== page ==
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For Clinton and Sanders Supporters, Issues Are Personal

For Clinton and Sanders Supporters, the Issues are Personal
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College student Lashané Jones thinks she may have had an easier childhood, if the minimum wage were $15 an hour.

“I grew up with a single mother, and I just watch her struggle for so long. If (she) had the pay that people make, kept up with the increasing rates in California, it would have helped so much, so much. We struggled so much. We were homeless when I was in middle school for like a year. So yeah, it (a higher minimum wage) would help a lot,” said Jones.

She said Democrat Bernie Sanders is the best presidential candidate. Sanders’ platform speaks to the growing gap between the rich and the middle class. He is pushing for raising the federal minimum wage from $7.25 to $15 an hour, and for free college tuition.

"He’s honest. I can trust him.” Jones adds. “I’m looking out for the future of my little cousins, my little sister, my future children, so it’s really a combination of everything that he stands for.”

Presidential candidates Bernie Sanders and Hillary Clinton are competing for votes from Democrats in the June 7 primary. Volunteers in California for both campaigns have been knocking on doors and making phone calls as primary day approaches. Many Democrats said their candidate’s character plus the issues all matter to them.

Danny Sanchez is a strong believer that his candidate, Hillary Clinton, is a better person to get the job done.

“Bernie, I think he’s a good candidate, but his ideas are a little off, as far as, I don’t think he’s a realist. As far as the minimum wage, Hillary Clinton has supported that before. She pushed it in New York. They finally pushed it. They pushed it here in L.A. as well. Some of the issues that he’s (Sanders) addressed, again Hillary is trying to address as well,” Sanchez said.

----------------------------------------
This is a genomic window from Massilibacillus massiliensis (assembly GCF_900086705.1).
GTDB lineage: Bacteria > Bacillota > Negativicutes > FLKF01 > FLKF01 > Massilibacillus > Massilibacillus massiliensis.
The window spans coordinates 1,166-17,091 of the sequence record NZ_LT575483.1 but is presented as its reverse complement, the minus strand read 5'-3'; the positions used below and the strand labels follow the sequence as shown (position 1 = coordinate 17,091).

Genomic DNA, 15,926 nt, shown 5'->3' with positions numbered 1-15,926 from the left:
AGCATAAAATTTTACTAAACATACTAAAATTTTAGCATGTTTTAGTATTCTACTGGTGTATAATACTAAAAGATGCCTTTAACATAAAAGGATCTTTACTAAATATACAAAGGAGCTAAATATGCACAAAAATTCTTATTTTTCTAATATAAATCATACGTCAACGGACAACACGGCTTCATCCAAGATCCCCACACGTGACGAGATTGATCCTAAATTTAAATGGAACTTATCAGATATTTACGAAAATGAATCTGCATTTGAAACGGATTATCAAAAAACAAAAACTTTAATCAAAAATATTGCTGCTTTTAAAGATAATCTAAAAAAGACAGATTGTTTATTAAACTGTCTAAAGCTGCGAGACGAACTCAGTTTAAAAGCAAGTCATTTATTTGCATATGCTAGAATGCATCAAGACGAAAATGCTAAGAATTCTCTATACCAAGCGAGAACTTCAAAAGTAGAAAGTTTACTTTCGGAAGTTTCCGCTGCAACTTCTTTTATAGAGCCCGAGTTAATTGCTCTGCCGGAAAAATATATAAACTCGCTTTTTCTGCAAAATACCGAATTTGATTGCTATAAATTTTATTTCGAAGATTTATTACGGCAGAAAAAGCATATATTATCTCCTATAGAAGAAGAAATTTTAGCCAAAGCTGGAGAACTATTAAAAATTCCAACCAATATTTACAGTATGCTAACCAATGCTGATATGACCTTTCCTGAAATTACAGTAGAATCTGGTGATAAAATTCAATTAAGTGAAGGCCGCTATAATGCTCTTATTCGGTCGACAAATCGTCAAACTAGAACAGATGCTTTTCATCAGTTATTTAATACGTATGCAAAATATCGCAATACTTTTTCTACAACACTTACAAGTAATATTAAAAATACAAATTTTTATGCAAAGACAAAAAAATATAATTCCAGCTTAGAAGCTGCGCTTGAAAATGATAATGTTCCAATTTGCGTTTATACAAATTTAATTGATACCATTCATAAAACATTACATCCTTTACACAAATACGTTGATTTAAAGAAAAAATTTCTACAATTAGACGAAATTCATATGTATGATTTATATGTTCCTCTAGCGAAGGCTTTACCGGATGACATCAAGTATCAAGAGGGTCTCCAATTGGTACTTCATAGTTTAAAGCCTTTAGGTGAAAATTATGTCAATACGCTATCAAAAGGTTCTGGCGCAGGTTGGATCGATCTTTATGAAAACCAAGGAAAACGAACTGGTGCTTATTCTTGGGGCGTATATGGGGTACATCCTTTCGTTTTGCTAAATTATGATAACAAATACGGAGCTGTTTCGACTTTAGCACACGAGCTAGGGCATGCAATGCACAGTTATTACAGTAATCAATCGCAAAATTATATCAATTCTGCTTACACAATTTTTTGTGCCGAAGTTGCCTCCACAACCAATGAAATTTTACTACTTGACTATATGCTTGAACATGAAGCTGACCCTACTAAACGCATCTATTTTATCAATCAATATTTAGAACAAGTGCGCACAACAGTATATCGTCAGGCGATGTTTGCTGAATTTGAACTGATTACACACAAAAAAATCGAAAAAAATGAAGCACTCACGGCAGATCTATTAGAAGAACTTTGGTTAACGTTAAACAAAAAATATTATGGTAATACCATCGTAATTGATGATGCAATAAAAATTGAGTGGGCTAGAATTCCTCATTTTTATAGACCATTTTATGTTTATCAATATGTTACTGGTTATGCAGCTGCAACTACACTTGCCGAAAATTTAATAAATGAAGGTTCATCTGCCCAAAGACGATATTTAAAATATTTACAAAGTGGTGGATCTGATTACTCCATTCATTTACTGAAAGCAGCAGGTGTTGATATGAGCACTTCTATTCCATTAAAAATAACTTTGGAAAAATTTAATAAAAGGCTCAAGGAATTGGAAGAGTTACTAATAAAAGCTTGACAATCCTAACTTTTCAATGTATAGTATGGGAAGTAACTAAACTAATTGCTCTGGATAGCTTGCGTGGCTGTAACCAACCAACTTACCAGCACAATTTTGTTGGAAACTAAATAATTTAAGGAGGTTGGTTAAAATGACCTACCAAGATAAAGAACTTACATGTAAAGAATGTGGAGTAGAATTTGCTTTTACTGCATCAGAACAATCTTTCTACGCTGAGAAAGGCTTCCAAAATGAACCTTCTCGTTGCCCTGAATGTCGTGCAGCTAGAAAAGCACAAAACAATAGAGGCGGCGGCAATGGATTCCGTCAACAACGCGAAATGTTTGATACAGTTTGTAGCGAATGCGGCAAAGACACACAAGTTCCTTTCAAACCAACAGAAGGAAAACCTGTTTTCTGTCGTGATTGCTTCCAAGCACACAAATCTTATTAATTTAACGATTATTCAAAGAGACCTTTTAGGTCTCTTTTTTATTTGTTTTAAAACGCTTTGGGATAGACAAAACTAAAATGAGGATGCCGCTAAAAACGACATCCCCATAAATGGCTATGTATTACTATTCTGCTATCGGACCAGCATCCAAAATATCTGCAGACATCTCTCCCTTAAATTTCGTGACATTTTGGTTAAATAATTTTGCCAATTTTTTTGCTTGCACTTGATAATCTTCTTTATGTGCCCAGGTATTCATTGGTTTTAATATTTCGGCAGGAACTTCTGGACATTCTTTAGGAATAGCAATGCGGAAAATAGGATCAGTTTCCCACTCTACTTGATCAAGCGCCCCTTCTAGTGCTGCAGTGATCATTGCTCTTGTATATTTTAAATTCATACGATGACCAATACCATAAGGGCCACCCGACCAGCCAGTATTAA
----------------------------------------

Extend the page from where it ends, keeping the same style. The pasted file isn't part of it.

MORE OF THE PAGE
As a Mexican American, Sanchez said the issue that is personal to him is immigration reform, because of how his parents came to the U.S.

“Originally they came here illegally. Obviously from there they did went to school, they did become citizens and then of course after, they’ve been happy to be voting. They’ve been voting for quite some time. They pay their taxes like every American does.” Sanchez added, “That’s why I think everybody should have that American dream.”

Similar to many Clinton supporters, Sanchez said she is the stronger candidate to make campaign promises, such as immigration reform, a reality.

But if the presidential nominee for the Democrats is Clinton, quite a few Sanders supporters said they will not vote for her.

“I am 100 percent Bernie or bust,” Jones said.

Analysts say this type of sentiment is not unusual during a competitive primary. But much may change between now and the general election as Democrat voters contemplate the possibility of Republican Donald Trump as president.